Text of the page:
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A large crowd turned up to attend the Horses For Causes raceday, which took part at Kenilworth on Saturday.

On the track itself a number of horses put up performances to suggest they could be worth following over the season.
Perhaps the most impressive was pricey purchase Dynasty’s Blossom, who quickened up smartly off a slow pace to outclass some smart older rivals in a FM 80 handicap over 2000 metres.
The consistent three-year-old, who beat another Dynasty filly, Baroness Mary, into second place, barely had to be ridden out to win as she liked by1.25 lengths and the former Investec Cape Derby entrant could be well worth following.

Assistant trainer Ricardo Sobotker suggested after the win, the filly had a bright future ahead of her and that blinkers were not necessarily the key to her improvement.

Dynasty’s Blossom, who took four runs to break her maiden, has now won two of her last three outings, having run second last time out. Her win was all the more creditable as jockey Robert Khathi put up 0.5kgs overweight and cast a hind shoe in running.

The filly, the second foal out of former Final Fling winner Crimson Blossom, was the third top lot sold at the 2016 Cape Premier Yearling Sale, where she fetched a cool R4.5 million.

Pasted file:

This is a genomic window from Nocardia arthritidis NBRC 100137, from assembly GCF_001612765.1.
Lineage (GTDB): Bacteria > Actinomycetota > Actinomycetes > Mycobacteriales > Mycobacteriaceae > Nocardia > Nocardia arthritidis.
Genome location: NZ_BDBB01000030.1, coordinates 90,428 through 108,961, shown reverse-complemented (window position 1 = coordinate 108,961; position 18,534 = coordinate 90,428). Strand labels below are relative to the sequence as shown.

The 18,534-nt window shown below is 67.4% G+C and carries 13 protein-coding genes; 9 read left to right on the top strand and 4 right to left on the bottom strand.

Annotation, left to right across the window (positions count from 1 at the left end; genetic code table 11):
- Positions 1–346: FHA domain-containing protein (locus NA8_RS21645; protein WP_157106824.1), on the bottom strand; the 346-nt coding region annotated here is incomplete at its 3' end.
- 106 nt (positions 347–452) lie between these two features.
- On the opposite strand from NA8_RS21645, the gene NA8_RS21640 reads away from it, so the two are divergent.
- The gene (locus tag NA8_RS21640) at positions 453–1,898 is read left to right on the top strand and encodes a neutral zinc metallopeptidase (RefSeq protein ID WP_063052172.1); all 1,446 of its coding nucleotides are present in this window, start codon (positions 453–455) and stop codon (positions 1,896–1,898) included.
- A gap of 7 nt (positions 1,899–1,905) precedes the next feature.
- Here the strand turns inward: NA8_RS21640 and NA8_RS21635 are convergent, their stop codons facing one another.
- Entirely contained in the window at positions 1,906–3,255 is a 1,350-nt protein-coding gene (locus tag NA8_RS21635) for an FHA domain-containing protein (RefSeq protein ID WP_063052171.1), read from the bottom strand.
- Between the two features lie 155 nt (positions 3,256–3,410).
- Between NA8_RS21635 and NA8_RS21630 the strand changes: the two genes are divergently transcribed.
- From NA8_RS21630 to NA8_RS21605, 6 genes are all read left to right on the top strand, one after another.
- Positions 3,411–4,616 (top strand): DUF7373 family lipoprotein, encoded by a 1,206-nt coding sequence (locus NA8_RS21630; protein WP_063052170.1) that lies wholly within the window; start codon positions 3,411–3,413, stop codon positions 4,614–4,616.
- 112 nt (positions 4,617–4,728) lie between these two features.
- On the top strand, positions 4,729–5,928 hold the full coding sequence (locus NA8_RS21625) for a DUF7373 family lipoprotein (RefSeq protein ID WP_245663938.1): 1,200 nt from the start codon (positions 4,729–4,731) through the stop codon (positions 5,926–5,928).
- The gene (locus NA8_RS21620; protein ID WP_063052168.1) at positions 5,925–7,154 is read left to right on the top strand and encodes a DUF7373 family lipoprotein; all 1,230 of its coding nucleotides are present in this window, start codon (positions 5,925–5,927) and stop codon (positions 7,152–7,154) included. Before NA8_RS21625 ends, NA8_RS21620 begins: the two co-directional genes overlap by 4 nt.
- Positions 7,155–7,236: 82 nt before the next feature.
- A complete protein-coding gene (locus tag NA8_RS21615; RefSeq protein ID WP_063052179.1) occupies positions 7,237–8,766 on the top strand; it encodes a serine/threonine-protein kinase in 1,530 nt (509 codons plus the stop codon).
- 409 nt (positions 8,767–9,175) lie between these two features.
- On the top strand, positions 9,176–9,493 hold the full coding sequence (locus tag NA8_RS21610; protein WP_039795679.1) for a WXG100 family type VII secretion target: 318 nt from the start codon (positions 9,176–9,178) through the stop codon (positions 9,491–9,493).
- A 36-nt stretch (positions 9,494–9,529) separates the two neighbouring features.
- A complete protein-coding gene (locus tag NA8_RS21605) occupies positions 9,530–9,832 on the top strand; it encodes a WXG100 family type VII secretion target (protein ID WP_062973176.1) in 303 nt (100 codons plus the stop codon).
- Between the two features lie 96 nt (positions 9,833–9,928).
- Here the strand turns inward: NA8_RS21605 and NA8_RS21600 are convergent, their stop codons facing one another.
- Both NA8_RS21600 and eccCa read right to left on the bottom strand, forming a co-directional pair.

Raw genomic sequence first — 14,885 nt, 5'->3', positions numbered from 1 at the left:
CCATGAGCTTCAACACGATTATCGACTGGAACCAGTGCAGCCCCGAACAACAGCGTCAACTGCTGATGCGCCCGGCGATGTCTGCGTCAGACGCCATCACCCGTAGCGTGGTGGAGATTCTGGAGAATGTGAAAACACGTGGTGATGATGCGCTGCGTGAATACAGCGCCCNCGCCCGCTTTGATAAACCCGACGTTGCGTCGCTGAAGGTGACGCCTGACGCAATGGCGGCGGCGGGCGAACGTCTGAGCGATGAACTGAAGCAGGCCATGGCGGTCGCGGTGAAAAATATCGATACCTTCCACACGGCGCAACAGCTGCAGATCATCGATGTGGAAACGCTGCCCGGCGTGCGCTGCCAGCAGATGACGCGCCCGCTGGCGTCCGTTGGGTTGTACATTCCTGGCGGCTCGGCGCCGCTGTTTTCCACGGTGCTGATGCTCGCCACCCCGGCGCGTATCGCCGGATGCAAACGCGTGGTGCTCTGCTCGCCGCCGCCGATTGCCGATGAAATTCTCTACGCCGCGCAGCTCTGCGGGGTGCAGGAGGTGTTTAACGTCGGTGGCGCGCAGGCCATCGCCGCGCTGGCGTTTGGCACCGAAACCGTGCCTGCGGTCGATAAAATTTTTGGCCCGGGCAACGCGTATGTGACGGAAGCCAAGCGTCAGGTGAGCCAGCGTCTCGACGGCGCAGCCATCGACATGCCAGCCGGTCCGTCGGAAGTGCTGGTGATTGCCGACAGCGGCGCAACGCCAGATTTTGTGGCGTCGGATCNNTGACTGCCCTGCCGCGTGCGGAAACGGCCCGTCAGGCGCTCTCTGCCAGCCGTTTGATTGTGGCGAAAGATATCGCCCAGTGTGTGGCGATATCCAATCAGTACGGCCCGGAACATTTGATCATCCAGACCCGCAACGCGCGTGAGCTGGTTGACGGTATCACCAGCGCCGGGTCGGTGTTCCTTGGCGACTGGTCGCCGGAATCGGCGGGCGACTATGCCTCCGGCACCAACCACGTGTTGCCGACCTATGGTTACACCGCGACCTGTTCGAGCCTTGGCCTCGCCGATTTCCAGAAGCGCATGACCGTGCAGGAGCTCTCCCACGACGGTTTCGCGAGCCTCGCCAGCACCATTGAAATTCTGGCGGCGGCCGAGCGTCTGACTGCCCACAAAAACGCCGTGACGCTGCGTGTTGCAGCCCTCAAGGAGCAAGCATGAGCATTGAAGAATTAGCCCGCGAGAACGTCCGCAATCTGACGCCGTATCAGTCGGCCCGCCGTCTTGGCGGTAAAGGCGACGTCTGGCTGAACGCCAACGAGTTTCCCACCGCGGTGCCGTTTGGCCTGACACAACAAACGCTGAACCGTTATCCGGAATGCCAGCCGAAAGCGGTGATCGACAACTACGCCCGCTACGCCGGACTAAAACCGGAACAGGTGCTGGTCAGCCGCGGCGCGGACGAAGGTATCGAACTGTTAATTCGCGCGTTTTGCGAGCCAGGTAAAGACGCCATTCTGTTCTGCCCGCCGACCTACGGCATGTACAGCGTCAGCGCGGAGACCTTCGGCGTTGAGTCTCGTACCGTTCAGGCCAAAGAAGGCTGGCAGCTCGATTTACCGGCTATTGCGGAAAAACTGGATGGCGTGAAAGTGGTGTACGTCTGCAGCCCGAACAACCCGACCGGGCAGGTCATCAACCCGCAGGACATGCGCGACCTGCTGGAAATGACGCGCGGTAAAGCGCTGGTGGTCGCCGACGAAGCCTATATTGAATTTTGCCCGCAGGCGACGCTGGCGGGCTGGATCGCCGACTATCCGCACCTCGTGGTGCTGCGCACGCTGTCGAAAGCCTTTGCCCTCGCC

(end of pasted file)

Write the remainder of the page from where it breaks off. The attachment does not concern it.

Trainer Vaughan Marshall is no stranger to sending out two-year-old winners, and his juvenile filly Racine was all the rage to win the first race on Saturday’s eight race card.

One of four winners over the weekend for deceased sire Sail From Seattle, Racine was backed down to start an 8-11 favourite for a maiden juvenile plate over 1000m. She had to dig down deep, however, to best another first timer in the form of the Joey Ramsden trained Au Revoir and win by three parts of a length, with Racine’s stable mate Crusade’s Promise also catching the eye back in third.

Sail From Seattle very nearly had the first two winners on the day, when his son Sailor Sam nearly caused a 44-1 shock in the second race, going down by just a neck to the well bred Var first timer Savea in a maiden juvenile plate over 1200 metres.

Brett Crawford looks to have a smart sort in the form of Bwana, who benefitted from ear-muffs to win his second race from just three starts. Owned by Fiona Carmichael and Ian Jennings, the 3yo son of Trippi is not the easiest of customers and jockey Corne Orffer did well to get the colt to hold off a late challenge from Oh Behave and win by 0.4 of a length. Orffer later described Bwana as a horse with a “strange temperament, who was a bully at home.”

Like Dynasty’s Blossom, Bwana was a pricey buy from the 2016 Premier Sale, where the Trippi colt (whose relatives include Triple Crown winner Louis The King) made R1.1 million.

Punters did not have an easy time of it on Saturday, with the hot favourites in race two and three, Frozen Tune and The Boston Rose, both going down to defeat.

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